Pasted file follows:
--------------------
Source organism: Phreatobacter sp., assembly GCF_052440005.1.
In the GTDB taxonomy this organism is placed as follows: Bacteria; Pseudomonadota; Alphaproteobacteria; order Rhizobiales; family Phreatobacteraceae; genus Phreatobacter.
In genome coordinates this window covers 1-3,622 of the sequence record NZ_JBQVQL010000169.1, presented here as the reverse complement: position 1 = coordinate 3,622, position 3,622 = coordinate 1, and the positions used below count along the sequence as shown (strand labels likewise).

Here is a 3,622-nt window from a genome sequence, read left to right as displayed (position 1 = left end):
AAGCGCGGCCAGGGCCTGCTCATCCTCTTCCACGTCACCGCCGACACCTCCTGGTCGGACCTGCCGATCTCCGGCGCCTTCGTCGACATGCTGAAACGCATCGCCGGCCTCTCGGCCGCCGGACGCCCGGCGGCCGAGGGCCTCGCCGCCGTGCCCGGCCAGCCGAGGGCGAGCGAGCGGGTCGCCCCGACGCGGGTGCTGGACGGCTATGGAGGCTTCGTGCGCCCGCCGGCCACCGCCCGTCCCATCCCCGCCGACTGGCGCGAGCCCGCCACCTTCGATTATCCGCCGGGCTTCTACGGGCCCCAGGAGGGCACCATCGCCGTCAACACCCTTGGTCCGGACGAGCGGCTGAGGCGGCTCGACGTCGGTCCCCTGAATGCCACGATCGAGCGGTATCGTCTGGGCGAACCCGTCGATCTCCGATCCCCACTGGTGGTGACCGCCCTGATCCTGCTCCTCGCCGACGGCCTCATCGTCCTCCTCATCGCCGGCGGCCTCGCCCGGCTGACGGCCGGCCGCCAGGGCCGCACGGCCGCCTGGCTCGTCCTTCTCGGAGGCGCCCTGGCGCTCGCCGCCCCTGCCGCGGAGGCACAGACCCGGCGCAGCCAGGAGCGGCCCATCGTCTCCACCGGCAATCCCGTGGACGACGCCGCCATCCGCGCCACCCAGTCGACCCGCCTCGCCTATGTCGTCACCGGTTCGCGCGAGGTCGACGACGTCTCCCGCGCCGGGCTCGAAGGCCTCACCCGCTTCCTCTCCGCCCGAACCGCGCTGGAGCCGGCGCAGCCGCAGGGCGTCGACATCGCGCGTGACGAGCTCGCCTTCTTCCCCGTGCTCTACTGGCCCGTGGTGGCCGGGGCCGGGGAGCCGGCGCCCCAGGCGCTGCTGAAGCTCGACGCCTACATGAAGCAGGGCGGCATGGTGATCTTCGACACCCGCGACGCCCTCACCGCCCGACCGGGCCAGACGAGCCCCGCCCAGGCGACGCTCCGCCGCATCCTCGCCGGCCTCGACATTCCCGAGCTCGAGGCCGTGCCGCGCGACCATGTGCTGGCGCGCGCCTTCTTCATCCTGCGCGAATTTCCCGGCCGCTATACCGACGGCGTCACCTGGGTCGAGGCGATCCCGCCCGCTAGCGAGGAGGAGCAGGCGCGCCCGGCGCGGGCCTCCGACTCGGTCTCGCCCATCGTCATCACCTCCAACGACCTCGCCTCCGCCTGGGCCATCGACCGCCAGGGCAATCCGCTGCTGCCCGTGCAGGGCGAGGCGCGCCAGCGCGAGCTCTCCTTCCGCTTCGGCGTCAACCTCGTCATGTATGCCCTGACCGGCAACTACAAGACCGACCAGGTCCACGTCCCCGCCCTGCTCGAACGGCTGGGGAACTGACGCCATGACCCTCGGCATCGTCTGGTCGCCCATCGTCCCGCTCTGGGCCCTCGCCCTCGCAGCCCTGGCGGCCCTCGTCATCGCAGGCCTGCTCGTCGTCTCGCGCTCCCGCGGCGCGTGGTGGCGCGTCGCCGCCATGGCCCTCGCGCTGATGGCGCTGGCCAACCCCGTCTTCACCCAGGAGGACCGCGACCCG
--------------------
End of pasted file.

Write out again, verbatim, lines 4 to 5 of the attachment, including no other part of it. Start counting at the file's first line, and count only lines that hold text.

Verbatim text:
Here is a 3,622-nt window from a genome sequence, read left to right as displayed (position 1 = left end):
AAGCGCGGCCAGGGCCTGCTCATCCTCTTCCACGTCACCGCCGACACCTCCTGGTCGGACCTGCCGATCTCCGGCGCCTTCGTCGACATGCTGAAACGCATCGCCGGCCTCTCGGCCGCCGGACGCCCGGCGGCCGAGGGCCTCGCCGCCGTGCCCGGCCAGCCGAGGGCGAGCGAGCGGGTCGCCCCGACGCGGGTGCTGGACGGCTATGGAGGCTTCGTGCGCCCGCCGGCCACCGCCCGTCCCATCCCCGCCGACTGGCGCGAGCCCGCCACCTTCGATTATCCGCCGGGCTTCTACGGGCCCCAGGAGGGCACCATCGCCGTCAACACCCTTGGTCCGGACGAGCGGCTGAGGCGGCTCGACGTCGGTCCCCTGAATGCCACGATCGAGCGGTATCGTCTGGGCGAACCCGTCGATCTCCGATCCCCACTGGTGGTGACCGCCCTGATCCTGCTCCTCGCCGACGGCCTCATCGTCCTCCTCATCGCCGGCGGCCTCGCCCGGCTGACGGCCGGCCGCCAGGGCCGCACGGCCGCCTGGCTCGTCCTTCTCGGAGGCGCCCTGGCGCTCGCCGCCCCTGCCGCGGAGGCACAGACCCGGCGCAGCCAGGAGCGGCCCATCGTCTCCACCGGCAATCCCGTGGACGACGCCGCCATCCGCGCCACCCAGTCGACCCGCCTCGCCTATGTCGTCACCGGTTCGCGCGAGGTCGACGACGTCTCCCGCGCCGGGCTCGAAGGCCTCACCCGCTTCCTCTCCGCCCGAACCGCGCTGGAGCCGGCGCAGCCGCAGGGCGTCGACATCGCGCGTGACGAGCTCGCCTTCTTCCCCGTGCTCTACTGGCCCGTGGTGGCCGGGGCCGGGGAGCCGGCGCCCCAGGCGCTGCTGAAGCTCGACGCCTACATGAAGCAGGGCGGCATGGTGATCTTCGACACCCGCGACGCCCTCACCGCCCGACCGGGCCAGACGAGCCCCGCCCAGGCGACGCTCCGCCGCATCCTCGCCGGCCTCGACATTCCCGAGCTCGAGGCCGTGCCGCGCGACCATGTGCTGGCGCGCGCCTTCTTCATCCTGCGCGAATTTCCCGGCCGCTATACCGACGGCGTCACCTGGGTCGAGGCGATCCCGCCCGCTAGCGAGGAGGAGCAGGCGCGCCCGGCGCGGGCCTCCGACTCGGTCTCGCCCATCGTCATCACCTCCAACGACCTCGCCTCCGCCTGGGCCATCGACCGCCAGGGCAATCCGCTGCTGCCCGTGCAGGGCGAGGCGCGCCAGCGCGAGCTCTCCTTCCGCTTCGGCGTCAACCTCGTCATGTATGCCCTGACCGGCAACTACAAGACCGACCAGGTCCACGTCCCCGCCCTGCTCGAACGGCTGGGGAACTGACGCCATGACCCTCGGCATCGTCTGGTCGCCCATCGTCCCGCTCTGGGCCCTCGCCCTCGCAGCCCTGGCGGCCCTCGTCATCGCAGGCCTGCTCGTCGTCTCGCGCTCCCGCGGCGCGTGGTGGCGCGTCGCCGCCATGGCCCTCGCGCTGATGGCGCTGGCCAACCCCGTCTTCACCCAGGAGGACCGCGACCCG